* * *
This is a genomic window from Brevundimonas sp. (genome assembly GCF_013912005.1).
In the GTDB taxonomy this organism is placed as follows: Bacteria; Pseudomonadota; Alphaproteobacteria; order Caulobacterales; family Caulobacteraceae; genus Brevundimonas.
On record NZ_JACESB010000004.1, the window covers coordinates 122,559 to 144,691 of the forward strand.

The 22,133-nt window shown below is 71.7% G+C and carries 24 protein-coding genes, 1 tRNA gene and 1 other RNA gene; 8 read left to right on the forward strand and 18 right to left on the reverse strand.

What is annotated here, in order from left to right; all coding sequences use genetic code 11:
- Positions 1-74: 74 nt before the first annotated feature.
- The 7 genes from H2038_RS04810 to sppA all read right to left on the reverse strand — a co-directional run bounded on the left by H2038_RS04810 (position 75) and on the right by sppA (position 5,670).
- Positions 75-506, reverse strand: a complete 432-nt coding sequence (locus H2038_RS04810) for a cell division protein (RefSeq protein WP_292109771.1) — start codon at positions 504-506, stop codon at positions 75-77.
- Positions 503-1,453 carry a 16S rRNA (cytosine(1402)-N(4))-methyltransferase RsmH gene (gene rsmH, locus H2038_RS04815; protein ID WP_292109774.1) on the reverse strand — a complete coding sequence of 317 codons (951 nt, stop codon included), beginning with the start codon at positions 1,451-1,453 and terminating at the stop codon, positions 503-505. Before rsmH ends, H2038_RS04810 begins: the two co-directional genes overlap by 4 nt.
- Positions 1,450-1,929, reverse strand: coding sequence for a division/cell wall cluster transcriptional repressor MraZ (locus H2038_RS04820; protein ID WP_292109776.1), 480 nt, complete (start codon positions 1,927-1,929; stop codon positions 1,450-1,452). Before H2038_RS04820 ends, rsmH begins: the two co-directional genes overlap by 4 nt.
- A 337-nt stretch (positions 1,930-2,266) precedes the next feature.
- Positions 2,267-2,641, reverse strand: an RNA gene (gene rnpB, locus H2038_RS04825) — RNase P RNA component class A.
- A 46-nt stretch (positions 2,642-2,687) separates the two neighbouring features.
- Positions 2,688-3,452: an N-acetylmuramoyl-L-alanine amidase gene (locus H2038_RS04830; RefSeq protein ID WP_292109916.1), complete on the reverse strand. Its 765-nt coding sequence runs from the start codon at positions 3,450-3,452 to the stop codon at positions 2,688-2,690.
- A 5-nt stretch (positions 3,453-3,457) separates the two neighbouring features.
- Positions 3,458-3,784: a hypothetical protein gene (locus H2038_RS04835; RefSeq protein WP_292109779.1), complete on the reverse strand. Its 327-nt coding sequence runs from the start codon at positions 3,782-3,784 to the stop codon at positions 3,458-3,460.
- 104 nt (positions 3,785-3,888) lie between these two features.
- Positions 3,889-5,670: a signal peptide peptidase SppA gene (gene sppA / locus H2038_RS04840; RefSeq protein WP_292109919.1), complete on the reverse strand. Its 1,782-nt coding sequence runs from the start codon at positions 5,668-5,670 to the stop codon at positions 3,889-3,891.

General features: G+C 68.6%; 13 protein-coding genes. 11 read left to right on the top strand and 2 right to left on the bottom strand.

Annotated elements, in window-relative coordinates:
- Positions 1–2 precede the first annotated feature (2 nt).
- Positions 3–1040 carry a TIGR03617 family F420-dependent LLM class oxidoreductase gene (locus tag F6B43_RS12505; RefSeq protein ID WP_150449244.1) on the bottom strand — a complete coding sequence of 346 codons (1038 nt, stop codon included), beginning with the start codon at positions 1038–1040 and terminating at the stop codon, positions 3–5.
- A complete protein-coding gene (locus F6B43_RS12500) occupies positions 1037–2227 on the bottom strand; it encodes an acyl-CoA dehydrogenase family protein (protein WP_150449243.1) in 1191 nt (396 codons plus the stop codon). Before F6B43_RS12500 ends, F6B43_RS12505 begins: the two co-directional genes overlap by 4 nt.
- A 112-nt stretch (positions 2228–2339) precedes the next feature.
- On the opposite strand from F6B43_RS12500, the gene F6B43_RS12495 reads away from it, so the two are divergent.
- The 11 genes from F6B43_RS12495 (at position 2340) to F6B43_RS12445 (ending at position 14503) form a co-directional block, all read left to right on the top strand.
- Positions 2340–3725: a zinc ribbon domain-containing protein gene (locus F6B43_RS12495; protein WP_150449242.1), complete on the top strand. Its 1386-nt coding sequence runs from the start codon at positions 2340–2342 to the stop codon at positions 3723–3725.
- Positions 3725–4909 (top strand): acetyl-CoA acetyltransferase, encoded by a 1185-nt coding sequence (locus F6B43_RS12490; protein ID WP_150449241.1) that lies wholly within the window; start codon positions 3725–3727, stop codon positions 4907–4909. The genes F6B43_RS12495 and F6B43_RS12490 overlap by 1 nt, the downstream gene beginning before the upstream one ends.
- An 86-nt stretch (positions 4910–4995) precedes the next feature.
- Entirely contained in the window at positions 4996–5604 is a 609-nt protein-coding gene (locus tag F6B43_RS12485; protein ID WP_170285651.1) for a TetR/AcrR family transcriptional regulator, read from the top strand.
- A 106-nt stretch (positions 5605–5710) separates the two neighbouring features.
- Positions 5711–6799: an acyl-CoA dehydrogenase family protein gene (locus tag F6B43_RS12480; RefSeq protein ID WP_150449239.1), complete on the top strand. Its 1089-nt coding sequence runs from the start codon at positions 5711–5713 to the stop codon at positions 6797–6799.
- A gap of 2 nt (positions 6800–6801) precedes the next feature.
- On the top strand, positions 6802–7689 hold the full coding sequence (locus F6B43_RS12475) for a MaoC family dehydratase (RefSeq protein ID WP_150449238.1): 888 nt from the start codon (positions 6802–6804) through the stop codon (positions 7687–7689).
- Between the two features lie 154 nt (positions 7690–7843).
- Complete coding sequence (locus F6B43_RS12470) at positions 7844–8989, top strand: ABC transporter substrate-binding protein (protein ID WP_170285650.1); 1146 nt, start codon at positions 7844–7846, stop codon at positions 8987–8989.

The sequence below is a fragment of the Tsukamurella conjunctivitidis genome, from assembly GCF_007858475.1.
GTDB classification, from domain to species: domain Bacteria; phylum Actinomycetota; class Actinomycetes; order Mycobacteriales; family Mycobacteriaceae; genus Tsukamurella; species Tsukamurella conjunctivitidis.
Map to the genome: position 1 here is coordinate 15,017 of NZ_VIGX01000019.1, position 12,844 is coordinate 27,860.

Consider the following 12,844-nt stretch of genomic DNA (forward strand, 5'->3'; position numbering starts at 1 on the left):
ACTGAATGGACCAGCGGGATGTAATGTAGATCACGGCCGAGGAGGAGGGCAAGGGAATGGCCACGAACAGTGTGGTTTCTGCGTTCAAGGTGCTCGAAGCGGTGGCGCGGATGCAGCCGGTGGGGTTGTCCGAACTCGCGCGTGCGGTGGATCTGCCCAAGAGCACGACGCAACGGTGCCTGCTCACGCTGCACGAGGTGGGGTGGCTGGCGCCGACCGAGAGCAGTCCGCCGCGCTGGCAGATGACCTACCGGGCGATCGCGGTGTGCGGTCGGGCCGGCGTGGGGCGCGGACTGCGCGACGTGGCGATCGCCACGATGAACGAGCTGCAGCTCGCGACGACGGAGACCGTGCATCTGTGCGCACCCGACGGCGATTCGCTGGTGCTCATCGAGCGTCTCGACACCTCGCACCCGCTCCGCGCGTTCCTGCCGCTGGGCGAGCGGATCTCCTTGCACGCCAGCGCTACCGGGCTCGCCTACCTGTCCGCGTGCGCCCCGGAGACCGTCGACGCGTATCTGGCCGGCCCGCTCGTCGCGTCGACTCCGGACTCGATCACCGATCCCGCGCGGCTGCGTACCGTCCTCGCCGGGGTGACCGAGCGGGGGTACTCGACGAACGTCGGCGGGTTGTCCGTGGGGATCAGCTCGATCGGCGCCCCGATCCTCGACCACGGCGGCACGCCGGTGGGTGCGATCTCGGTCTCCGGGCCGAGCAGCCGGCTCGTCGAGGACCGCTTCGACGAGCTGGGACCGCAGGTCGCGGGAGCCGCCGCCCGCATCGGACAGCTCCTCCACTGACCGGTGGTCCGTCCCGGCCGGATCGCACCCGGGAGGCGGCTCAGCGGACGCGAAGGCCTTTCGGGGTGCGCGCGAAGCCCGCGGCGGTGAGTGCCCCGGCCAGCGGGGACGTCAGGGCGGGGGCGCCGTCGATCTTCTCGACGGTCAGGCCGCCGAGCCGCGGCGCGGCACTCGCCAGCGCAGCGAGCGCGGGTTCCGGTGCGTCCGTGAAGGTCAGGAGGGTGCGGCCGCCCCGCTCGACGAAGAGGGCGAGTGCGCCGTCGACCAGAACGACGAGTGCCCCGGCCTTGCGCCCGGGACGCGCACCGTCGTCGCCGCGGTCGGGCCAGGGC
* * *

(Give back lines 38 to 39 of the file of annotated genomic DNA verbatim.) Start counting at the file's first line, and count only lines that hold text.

GTDB classification, from domain to species: domain Bacteria; phylum Actinomycetota; class Actinomycetes; order Mycobacteriales; family Mycobacteriaceae; genus Tsukamurella; species Tsukamurella conjunctivitidis.
Map to the genome: position 1 here is coordinate 15,017 of NZ_VIGX01000019.1, position 12,844 is coordinate 27,860.